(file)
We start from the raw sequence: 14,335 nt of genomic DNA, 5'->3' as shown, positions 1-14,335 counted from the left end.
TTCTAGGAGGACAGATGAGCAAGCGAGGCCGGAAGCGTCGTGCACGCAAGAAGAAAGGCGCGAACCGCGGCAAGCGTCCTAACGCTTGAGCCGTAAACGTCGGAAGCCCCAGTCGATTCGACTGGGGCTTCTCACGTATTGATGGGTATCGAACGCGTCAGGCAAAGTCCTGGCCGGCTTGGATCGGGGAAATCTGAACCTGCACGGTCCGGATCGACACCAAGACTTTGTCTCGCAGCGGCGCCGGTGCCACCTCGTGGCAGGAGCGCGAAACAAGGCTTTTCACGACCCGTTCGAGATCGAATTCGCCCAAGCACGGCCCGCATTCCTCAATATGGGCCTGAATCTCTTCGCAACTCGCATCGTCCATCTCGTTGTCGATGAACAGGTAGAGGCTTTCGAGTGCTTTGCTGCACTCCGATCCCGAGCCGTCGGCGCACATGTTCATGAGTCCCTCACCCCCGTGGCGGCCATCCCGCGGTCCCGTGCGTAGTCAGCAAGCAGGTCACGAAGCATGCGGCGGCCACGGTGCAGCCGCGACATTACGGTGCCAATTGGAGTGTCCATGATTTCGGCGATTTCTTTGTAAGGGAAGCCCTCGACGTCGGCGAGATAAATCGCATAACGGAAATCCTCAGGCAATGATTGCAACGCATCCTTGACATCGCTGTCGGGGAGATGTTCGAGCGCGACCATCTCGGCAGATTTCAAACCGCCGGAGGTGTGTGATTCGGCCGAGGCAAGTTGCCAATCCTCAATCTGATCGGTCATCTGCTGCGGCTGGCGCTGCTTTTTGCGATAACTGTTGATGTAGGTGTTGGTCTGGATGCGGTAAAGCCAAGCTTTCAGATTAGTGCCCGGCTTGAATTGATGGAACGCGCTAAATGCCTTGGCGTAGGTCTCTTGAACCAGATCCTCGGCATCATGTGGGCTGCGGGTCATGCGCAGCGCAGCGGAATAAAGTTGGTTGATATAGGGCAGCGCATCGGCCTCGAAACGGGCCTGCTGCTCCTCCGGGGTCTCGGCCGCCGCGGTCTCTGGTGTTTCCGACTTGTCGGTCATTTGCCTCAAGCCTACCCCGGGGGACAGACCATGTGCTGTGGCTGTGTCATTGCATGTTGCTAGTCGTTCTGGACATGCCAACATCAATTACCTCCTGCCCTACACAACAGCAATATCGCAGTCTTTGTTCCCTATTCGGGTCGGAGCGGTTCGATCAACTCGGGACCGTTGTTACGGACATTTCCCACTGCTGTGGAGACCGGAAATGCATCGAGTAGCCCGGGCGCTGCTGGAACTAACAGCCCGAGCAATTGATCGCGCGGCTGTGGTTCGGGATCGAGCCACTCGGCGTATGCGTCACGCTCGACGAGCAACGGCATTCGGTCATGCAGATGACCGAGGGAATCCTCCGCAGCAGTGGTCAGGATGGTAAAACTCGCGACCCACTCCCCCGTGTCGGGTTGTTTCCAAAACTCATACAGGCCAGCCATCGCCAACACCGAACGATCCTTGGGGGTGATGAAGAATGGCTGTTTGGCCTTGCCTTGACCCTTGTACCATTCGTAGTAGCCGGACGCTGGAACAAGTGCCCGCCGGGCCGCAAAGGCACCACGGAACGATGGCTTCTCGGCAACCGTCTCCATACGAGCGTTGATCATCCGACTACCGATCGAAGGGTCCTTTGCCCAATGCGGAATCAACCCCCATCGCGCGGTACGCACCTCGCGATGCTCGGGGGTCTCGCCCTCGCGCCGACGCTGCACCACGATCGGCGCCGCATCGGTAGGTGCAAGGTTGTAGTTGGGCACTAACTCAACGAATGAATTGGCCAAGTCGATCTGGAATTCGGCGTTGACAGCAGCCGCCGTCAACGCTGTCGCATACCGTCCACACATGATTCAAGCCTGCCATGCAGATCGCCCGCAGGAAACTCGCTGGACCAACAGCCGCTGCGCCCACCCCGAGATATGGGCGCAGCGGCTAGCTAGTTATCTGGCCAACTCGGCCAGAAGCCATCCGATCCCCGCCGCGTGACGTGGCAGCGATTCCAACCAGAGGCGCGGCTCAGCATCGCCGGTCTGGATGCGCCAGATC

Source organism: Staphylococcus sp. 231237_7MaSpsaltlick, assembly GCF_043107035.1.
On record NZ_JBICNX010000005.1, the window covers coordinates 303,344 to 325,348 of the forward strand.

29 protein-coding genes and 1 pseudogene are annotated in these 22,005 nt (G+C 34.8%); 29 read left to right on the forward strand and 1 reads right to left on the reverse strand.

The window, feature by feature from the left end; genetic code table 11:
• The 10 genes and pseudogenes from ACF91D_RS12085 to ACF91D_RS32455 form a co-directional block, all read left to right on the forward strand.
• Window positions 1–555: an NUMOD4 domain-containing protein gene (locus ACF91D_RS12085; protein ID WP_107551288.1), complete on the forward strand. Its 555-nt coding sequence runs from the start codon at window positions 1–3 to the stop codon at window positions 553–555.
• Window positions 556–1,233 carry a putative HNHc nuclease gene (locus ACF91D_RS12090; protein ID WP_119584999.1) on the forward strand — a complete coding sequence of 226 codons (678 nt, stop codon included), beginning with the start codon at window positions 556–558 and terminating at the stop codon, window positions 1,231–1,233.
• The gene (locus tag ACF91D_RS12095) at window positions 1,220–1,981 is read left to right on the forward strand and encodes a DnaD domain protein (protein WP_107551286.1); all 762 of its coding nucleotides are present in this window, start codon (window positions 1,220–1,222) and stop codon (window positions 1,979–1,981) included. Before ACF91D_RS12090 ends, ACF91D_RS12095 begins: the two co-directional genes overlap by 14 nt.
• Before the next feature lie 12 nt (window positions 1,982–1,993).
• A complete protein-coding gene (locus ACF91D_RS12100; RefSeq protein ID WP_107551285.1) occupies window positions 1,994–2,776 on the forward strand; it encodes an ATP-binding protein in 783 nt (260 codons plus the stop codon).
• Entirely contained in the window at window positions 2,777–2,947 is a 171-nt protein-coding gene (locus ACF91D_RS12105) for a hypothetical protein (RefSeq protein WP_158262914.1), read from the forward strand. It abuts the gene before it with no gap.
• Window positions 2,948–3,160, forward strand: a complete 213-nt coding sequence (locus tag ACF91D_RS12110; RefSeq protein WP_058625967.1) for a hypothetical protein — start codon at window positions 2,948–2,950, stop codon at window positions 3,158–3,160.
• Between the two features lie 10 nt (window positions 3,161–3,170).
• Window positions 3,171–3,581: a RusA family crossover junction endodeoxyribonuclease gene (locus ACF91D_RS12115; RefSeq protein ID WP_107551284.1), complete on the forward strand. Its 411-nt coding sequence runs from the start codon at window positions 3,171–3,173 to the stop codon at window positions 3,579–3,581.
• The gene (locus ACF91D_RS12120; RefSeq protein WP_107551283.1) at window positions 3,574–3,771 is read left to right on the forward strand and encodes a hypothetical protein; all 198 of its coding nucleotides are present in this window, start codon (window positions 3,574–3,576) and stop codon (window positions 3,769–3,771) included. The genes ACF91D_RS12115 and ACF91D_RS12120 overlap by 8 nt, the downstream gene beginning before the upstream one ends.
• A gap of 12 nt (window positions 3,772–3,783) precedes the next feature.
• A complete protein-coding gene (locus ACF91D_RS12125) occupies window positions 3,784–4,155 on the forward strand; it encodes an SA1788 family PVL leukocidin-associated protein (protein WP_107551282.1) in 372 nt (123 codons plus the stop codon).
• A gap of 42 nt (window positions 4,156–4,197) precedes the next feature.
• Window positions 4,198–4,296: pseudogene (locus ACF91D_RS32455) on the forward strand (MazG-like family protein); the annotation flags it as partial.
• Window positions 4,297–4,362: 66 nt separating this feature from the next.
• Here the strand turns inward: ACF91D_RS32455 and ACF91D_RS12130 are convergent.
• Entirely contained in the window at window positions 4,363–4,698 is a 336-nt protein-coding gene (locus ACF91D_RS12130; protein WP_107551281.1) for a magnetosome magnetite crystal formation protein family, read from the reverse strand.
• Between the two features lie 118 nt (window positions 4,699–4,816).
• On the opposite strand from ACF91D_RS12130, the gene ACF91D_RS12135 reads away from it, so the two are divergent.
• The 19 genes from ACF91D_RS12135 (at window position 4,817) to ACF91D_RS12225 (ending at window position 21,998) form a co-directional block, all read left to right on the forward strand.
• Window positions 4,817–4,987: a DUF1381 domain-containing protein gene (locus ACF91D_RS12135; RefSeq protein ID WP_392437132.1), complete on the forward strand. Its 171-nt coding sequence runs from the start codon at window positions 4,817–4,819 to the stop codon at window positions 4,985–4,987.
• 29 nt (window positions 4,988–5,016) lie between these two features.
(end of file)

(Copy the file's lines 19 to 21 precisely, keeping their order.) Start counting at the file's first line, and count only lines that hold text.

• A complete protein-coding gene (locus ACF91D_RS12125) occupies window positions 3,784–4,155 on the forward strand; it encodes an SA1788 family PVL leukocidin-associated protein (protein WP_107551282.1) in 372 nt (123 codons plus the stop codon).
• A gap of 42 nt (window positions 4,156–4,197) precedes the next feature.
• Window positions 4,198–4,296: pseudogene (locus ACF91D_RS32455) on the forward strand (MazG-like family protein); the annotation flags it as partial.